Australia’s transport sector accounts for almost 20% of the country’s CO₂ emissions, making it a key battleground in efforts to reduce the impact of climate change.
The sector comprises road, air and marine transport, and while some efforts are being made to encourage the uptake of electric vehicles (EVs) among businesses and the wider community, Australia remains woefully behind compared with many other countries.
Some of the impediments for road transport emissions reductions include a lack of EV charging infrastructure, and EV affordability. Targeted business tax changes and incentives are required to make the transition away combustion engine cars.
By comparison, Europe is leading the way in incentivising its road transport sector to transition to battery electric vehicles (BEVs), beyond petrol-electric hybrid models. In the Netherlands, for example, the penetration of BEVs is 73%, while in Australia the BEV take-up is only 1%.
The United Nations Climate Change Conference is in Glasgow in November. To address climate change, participants including Australia, are expected to commit to lower CO2 emissions by 2050.
‘Technology not taxes’
One response by the Australian government is its policy to address road transport’s future fuels and emissions, captured by the slogan “Technology not taxes”.
A recent example of this policy’s practical implementation is the Morrison government’s provision of $25 million in cash from the taxpayer-funded Future Fuels Fund.
Cash grants have been recently won by businesses, such as Ampol and Chargefox, to install electric vehicle charging stations for public use. Ampol could install EV charge stations alongside its petrol pumps in its network around Australia. This funding goes toward the government’s aim to boost the rollout of fast-charging stations across the country.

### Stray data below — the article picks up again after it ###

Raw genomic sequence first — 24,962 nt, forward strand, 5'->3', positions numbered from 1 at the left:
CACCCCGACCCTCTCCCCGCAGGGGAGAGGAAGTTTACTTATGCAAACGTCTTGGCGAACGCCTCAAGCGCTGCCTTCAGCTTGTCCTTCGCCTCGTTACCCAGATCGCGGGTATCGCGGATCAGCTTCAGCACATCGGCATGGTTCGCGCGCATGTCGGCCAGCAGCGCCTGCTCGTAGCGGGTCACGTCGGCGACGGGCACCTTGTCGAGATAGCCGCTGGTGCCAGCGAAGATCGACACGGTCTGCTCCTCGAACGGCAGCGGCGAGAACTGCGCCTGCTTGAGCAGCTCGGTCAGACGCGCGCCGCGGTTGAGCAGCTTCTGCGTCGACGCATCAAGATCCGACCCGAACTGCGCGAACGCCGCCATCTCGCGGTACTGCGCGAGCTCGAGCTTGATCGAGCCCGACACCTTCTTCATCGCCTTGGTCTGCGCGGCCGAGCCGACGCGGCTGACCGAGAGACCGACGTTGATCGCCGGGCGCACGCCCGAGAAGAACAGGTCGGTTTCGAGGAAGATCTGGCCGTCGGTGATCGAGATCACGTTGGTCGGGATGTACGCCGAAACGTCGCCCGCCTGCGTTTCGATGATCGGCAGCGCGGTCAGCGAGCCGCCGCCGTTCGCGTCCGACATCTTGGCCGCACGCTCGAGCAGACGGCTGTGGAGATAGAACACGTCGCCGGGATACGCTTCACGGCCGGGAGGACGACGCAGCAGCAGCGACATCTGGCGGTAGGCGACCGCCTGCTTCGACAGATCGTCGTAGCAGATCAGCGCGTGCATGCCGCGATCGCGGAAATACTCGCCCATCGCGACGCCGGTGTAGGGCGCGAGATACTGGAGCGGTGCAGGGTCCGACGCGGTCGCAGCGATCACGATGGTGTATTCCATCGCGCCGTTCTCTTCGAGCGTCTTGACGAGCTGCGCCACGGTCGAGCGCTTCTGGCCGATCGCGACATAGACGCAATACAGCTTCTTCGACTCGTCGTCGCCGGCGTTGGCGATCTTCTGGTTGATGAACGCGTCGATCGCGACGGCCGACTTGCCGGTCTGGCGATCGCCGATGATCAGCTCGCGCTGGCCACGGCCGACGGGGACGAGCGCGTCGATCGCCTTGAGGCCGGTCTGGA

But the Monash Business School’s Dr. Diane Kraal, together with Anna Mortimore from Griffith University, argue that Australia’s road transport emissions reductions need to go further and be facilitated by the federal tax system and technology.
They’ve recently launched a project named “Business fleets and EVs: Taxation changes to support home charging from the grid, and affordability”.
Fleets comprise about 40% of passenger and light commercial vehicles on Australian roads. They argue that taxation support is the key to exponentially increasing BEVs in company fleets.
“In the quest to lower CO2 emissions, the tax system is an integral tool, and should be used transparently, and not muddied by politics,” Dr. Kraal says.
The researchers say that in Europe, taxation is fundamental to incentivise companies to switch to EVs, a process often supported by overarching EU regulations.
Their project, valued at $220,000, has been awarded by the Reliable Affordable Clean Energy (RACE) for 2030 cooperative research centre.
The project is investigating taxation solutions to fix the low levels of business-site EV-charging infrastructure, and the affordability of battery electric vehicles (BEVs). These are seen as the main barriers for low numbers of BEVs in business fleets.
The project sees business as more rational in selecting business assets, such as BEVs, as they’re more focused on cost.
It’s examining the prospect of company fleet-car charging at company employees’ homes overnight as one short-term solution.
A driver’s fear of running out of EV power mid-trip is referred to as “range anxiety”. Tax changes are needed to facilitate a quick shift to EV home-charging, as we wait for more business and public charging facilities to become available, Dr. Kraal says.
As for the cost of EVs, “the gap between the low cost of a petrol car and a high-cost EV must be facilitated by the federal tax system”, she says.
Focus on the fleets
Central to the research are interviews of fleet managers from a selection of ASX-listed companies and local government city councils to gauge their views on EV home-charging, the high cost of EVs, and tax incentives.
The interviews will inform a larger survey to target ASX companies with fleet cars.
Fleet employees won’t be forgotten, as the project will survey their reactions to business requests for EV home-charging, and associated costs. Fleet employees are considered important, as they’ll be the frontline drivers of EVs, and potential purchasers of ex-fleet EVs.
This RACE project is due to finish by October 2021, in time for the November-scheduled UN Climate Change Conference in Glasgow, known as COP26.
The project contributes to the debate for taxes as a tool to facilitate changes to lower CO2 emissions in the Australian road transport sector.
A fleet-footed focus to improve electric vehicle uptake in Australia (2021, August 17)
retrieved 17 August 2021
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